(…or some notes from the International Association of Yoga Therapists (IAYT) Conference)
Last month I joined about 400 people (many of whom are both yoga therapists and health care professionals) for the International Association of Yoga Therapist’s conference which swings between Newport Beach and Reston biennially.
A few of my takeaways from this year’s conference:
1. Lots of amazing work
I spoke to a Japanese woman who helps clients with breast cancer near Tokyo, a Canadian who has discovered and is distributing this amazing new prop for spinal health called the Backmitra. (check it out!), a super cool OT yoga and stroke recovery researcher in Colorado, a psychotherapist working to bring yoga into healthcare in London, a Scottish man helping people recover from trauma – and so many more. Also, people all over the world are doing great work to increase the visibility of yoga therapy. And visibility remains a huge challenge because…
2. Yoga means different things to different people
On Sunday, right outside the hotel in the town square kind of area, a yoga festival was bubbling like kombucha on a hot summer’s day. So while you could listen to the latest research and application of yoga therapy across the cancer continuum inside, outside, you could melt into in a collective vinyasa experience and get your henna painted, tie-dyed chakra pants, acro-flying, cacao shot yogini on.
People come to yoga for many different reasons, and yoga is a growing industry that tends to attract white women with disposable income. It’s pretty easy for the very idea, let alone the rigorous credentialing process of “yoga therapy” to get lost in the amplified chanting. There is a lot of education/marketing differentiation that needs to happen before yoga therapy can make real inroads into the health care system.
3. Don’t take the Yoga Out of Yoga Therapy
The conference was bursting with presentations on everything from back pain, psoas stability, and pelvic floor health to chronic illness, cancer care, yoga nidra and more. A frequent suggestion was the need to avoid reductive, mechanistic approaches to the application of yoga therapy.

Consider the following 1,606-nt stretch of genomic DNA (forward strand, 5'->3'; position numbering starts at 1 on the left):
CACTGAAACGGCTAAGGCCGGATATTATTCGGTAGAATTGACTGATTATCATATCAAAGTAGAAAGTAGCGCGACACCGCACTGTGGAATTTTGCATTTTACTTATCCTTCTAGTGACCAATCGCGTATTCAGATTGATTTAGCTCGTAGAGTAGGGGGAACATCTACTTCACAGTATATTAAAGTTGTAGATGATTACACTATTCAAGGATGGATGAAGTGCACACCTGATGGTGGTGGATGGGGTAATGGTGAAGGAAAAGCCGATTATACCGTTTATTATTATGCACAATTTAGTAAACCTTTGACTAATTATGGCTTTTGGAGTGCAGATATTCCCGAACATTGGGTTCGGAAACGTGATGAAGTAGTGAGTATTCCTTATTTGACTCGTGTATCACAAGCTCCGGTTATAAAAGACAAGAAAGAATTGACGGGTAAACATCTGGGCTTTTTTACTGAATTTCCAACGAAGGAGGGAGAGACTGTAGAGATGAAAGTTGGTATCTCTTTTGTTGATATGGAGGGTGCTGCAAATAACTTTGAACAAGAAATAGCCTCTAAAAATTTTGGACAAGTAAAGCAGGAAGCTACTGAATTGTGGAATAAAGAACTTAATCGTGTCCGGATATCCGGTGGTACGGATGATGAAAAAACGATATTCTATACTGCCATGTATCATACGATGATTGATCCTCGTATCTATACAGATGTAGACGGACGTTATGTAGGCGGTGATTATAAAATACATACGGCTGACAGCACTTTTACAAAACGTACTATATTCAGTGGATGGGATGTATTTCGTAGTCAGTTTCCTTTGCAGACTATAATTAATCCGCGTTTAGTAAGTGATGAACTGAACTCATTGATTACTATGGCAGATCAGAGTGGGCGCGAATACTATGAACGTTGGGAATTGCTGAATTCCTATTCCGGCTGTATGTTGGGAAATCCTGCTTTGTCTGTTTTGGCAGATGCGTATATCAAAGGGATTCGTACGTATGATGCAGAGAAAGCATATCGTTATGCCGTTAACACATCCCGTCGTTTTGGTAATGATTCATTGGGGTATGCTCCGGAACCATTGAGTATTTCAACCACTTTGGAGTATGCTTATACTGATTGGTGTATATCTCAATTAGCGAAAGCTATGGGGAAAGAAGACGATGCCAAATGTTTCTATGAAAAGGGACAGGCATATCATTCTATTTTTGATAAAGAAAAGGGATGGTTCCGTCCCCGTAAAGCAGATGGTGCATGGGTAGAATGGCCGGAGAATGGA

Yoga therapy is inherently un-western (note to self: duh). But it’s true, it’s not biomedical – it’s built on different models with different ideas about human existence. The kośas provide a mind/body/spirit perspective where we can address human suffering and offer holistic approaches to interventions on a multi-dimensional level. So while it can be tempting to boil things down to “this pose (pranayama, meditation or mudra) for this problem” – it’s so important not to. We have to treat people first, not conditions.
4. Yoga Therapy vs. Yogopathy
Along those lines, in a lovely keynote, Dr. Bhavanani the Director of the Centre for Yoga Therapy Education and Research at Sri Balaji Vidyapeeth University in Pondicherry talked about “Yogopathy” to describe this more reductive approach and suggested we focus instead on salutogenesis – the creation of health, rather than pathogenesis, the creation of disease. Here’s a link to his slides which he so generously shared with all. He’s a really sweet guy.
One issue which I don’t think will ever be easily resolved is the problem of presenters offering such a wide array of different approaches that you can never really go very deep. I don’t know how you can reconcile a spectrum that includes Iyengar, Viniyoga, Phoenix Rising and so many more – they’re like apples, oranges, and dragon fruit.
But what I see in IAYT is a membership committed to honoring its differences. Perhaps we don’t need to reconcile everything, we can find the yoga or union, in loving our diversity – and isn’t that something that the world could use a bit more of these days?